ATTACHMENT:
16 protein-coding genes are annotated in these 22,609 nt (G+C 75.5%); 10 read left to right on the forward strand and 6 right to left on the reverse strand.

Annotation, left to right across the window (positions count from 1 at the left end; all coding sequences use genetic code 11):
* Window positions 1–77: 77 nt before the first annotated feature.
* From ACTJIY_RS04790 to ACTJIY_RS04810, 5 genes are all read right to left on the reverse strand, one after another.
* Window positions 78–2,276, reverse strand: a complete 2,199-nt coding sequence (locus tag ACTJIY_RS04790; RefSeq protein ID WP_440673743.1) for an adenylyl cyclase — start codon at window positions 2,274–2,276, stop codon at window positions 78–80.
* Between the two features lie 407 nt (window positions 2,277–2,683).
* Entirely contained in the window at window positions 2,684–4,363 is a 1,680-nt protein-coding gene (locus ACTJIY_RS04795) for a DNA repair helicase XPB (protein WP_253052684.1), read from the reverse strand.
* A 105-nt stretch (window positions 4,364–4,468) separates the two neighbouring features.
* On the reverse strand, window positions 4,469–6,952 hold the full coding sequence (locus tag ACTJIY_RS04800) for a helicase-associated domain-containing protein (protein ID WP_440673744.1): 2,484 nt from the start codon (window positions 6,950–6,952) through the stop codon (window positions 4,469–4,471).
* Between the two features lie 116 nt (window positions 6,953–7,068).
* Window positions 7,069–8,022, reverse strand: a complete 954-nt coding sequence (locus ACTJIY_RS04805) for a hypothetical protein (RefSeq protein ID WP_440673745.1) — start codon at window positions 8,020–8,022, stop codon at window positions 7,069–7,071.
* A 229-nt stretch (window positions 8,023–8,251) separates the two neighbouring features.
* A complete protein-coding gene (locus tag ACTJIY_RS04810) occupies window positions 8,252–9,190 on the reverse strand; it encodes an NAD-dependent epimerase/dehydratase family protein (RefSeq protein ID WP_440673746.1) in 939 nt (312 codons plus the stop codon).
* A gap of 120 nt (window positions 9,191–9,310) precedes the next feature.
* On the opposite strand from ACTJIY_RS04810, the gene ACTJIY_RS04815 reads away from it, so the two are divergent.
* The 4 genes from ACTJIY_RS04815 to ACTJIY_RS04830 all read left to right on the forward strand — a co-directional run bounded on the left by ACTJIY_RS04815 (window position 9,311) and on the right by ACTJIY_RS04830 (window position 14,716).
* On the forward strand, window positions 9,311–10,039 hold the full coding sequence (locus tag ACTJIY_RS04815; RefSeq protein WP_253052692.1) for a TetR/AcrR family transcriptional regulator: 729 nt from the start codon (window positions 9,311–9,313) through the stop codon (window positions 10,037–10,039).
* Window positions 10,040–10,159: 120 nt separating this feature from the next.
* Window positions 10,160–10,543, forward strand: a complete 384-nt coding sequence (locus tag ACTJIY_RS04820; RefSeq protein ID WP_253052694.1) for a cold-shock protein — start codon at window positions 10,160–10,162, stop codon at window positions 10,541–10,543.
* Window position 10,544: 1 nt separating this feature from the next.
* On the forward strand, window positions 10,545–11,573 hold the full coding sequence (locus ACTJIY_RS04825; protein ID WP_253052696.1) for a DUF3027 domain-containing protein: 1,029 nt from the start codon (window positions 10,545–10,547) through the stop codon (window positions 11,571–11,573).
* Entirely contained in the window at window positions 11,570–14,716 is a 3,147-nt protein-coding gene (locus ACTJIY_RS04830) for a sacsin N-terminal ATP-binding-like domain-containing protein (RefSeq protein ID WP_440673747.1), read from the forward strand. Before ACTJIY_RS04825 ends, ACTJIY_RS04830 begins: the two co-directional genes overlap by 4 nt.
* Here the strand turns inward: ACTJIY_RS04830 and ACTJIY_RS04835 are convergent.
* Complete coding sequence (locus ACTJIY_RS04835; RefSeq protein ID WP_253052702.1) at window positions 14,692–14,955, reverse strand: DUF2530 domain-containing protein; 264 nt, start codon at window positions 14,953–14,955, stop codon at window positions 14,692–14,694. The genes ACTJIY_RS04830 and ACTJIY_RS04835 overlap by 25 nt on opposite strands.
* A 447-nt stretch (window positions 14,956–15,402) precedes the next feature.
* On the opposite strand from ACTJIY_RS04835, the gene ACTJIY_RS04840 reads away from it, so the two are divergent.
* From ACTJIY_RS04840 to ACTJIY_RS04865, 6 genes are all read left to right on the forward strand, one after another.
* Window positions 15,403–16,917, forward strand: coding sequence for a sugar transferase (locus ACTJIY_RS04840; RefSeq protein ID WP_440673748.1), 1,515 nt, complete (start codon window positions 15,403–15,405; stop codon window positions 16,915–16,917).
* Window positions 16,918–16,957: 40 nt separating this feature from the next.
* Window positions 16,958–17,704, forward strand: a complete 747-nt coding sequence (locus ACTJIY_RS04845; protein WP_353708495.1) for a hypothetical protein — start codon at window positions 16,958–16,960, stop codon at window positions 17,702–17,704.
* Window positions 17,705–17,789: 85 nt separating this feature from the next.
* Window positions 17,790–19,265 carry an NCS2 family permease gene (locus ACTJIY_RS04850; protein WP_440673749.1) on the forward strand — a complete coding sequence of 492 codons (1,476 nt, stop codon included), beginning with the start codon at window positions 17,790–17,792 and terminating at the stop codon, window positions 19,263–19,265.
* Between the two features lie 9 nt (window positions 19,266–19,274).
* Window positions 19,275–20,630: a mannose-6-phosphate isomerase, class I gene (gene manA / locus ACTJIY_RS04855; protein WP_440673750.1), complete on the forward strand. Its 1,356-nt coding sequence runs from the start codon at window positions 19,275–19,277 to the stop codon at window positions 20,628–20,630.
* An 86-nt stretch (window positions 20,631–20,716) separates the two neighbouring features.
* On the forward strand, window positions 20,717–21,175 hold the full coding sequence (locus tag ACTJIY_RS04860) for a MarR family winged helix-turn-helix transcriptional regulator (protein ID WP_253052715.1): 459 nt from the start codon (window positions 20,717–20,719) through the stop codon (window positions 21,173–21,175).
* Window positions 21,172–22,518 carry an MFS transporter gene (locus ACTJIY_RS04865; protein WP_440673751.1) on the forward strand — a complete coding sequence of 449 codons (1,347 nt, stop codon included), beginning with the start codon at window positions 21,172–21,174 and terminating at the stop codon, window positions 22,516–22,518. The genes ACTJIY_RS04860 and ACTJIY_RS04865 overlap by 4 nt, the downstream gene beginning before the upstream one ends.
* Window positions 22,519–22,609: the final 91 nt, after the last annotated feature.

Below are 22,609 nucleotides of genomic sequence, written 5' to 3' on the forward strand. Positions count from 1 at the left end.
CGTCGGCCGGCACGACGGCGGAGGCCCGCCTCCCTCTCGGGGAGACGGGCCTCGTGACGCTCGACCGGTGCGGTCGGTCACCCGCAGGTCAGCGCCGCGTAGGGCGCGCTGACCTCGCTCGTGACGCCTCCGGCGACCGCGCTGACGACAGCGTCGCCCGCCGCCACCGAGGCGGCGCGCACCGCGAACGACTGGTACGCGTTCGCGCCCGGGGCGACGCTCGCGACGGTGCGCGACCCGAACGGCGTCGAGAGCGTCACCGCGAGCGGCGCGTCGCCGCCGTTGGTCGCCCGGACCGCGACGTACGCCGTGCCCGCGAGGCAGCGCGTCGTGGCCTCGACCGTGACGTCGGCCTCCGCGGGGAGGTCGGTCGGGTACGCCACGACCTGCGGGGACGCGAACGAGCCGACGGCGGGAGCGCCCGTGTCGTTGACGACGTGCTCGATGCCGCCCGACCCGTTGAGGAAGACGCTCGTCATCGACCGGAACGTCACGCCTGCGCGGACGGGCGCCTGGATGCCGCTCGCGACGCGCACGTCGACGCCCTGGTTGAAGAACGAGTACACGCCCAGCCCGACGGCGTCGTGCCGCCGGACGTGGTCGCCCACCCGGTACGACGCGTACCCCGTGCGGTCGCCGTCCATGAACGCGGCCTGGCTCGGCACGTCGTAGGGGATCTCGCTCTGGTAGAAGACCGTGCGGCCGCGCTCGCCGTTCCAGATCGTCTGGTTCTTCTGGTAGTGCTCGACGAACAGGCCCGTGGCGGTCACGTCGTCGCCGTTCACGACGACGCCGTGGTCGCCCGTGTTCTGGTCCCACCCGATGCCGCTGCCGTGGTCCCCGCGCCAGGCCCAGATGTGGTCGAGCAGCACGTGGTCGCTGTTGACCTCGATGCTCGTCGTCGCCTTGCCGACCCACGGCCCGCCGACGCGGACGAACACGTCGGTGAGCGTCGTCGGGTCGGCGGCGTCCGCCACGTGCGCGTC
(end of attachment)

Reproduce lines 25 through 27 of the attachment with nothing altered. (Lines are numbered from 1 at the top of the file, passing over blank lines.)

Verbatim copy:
* A 447-nt stretch (window positions 14,956–15,402) precedes the next feature.
* On the opposite strand from ACTJIY_RS04835, the gene ACTJIY_RS04840 reads away from it, so the two are divergent.
* From ACTJIY_RS04840 to ACTJIY_RS04865, 6 genes are all read left to right on the forward strand, one after another.